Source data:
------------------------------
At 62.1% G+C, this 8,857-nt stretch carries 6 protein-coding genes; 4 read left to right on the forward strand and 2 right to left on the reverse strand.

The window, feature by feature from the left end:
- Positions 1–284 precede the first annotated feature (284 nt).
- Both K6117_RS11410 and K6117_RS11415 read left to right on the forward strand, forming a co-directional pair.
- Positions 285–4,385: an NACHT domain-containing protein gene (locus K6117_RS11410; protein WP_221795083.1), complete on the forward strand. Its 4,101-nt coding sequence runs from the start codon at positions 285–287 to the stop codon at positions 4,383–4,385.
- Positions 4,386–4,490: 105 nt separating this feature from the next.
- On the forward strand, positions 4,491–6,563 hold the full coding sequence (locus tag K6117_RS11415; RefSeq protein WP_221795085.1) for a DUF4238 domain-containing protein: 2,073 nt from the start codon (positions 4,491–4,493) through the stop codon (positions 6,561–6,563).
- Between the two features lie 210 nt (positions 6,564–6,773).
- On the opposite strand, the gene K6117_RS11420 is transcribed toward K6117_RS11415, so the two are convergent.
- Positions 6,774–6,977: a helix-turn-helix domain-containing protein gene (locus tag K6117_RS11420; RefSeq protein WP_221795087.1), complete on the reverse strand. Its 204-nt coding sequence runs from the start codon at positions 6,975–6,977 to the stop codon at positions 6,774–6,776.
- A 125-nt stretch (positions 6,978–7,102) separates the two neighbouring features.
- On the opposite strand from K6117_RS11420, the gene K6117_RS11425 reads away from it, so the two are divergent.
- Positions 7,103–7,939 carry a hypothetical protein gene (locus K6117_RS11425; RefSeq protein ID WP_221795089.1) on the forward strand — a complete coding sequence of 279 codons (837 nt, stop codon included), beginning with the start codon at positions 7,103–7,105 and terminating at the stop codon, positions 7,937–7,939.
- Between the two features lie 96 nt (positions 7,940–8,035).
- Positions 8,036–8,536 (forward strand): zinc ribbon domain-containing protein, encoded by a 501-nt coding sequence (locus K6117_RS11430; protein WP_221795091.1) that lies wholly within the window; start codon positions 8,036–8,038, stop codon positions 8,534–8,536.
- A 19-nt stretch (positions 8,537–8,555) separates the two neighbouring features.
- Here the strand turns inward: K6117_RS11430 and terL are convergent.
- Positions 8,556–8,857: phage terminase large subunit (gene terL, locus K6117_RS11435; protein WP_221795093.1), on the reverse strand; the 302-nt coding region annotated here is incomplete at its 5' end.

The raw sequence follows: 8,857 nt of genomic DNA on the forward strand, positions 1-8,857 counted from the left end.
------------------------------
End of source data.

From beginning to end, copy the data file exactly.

At 62.1% G+C, this 8,857-nt stretch carries 6 protein-coding genes; 4 read left to right on the forward strand and 2 right to left on the reverse strand.

The window, feature by feature from the left end:
- Positions 1–284 precede the first annotated feature (284 nt).
- Both K6117_RS11410 and K6117_RS11415 read left to right on the forward strand, forming a co-directional pair.
- Positions 285–4,385: an NACHT domain-containing protein gene (locus K6117_RS11410; protein WP_221795083.1), complete on the forward strand. Its 4,101-nt coding sequence runs from the start codon at positions 285–287 to the stop codon at positions 4,383–4,385.
- Positions 4,386–4,490: 105 nt separating this feature from the next.
- On the forward strand, positions 4,491–6,563 hold the full coding sequence (locus tag K6117_RS11415; RefSeq protein WP_221795085.1) for a DUF4238 domain-containing protein: 2,073 nt from the start codon (positions 4,491–4,493) through the stop codon (positions 6,561–6,563).
- Between the two features lie 210 nt (positions 6,564–6,773).
- On the opposite strand, the gene K6117_RS11420 is transcribed toward K6117_RS11415, so the two are convergent.
- Positions 6,774–6,977: a helix-turn-helix domain-containing protein gene (locus tag K6117_RS11420; RefSeq protein WP_221795087.1), complete on the reverse strand. Its 204-nt coding sequence runs from the start codon at positions 6,975–6,977 to the stop codon at positions 6,774–6,776.
- A 125-nt stretch (positions 6,978–7,102) separates the two neighbouring features.
- On the opposite strand from K6117_RS11420, the gene K6117_RS11425 reads away from it, so the two are divergent.
- Positions 7,103–7,939 carry a hypothetical protein gene (locus K6117_RS11425; RefSeq protein ID WP_221795089.1) on the forward strand — a complete coding sequence of 279 codons (837 nt, stop codon included), beginning with the start codon at positions 7,103–7,105 and terminating at the stop codon, positions 7,937–7,939.
- Between the two features lie 96 nt (positions 7,940–8,035).
- Positions 8,036–8,536 (forward strand): zinc ribbon domain-containing protein, encoded by a 501-nt coding sequence (locus K6117_RS11430; protein WP_221795091.1) that lies wholly within the window; start codon positions 8,036–8,038, stop codon positions 8,534–8,536.
- A 19-nt stretch (positions 8,537–8,555) separates the two neighbouring features.
- Here the strand turns inward: K6117_RS11430 and terL are convergent.
- Positions 8,556–8,857: phage terminase large subunit (gene terL, locus K6117_RS11435; protein WP_221795093.1), on the reverse strand; the 302-nt coding region annotated here is incomplete at its 5' end.

The raw sequence follows: 8,857 nt of genomic DNA on the forward strand, positions 1-8,857 counted from the left end.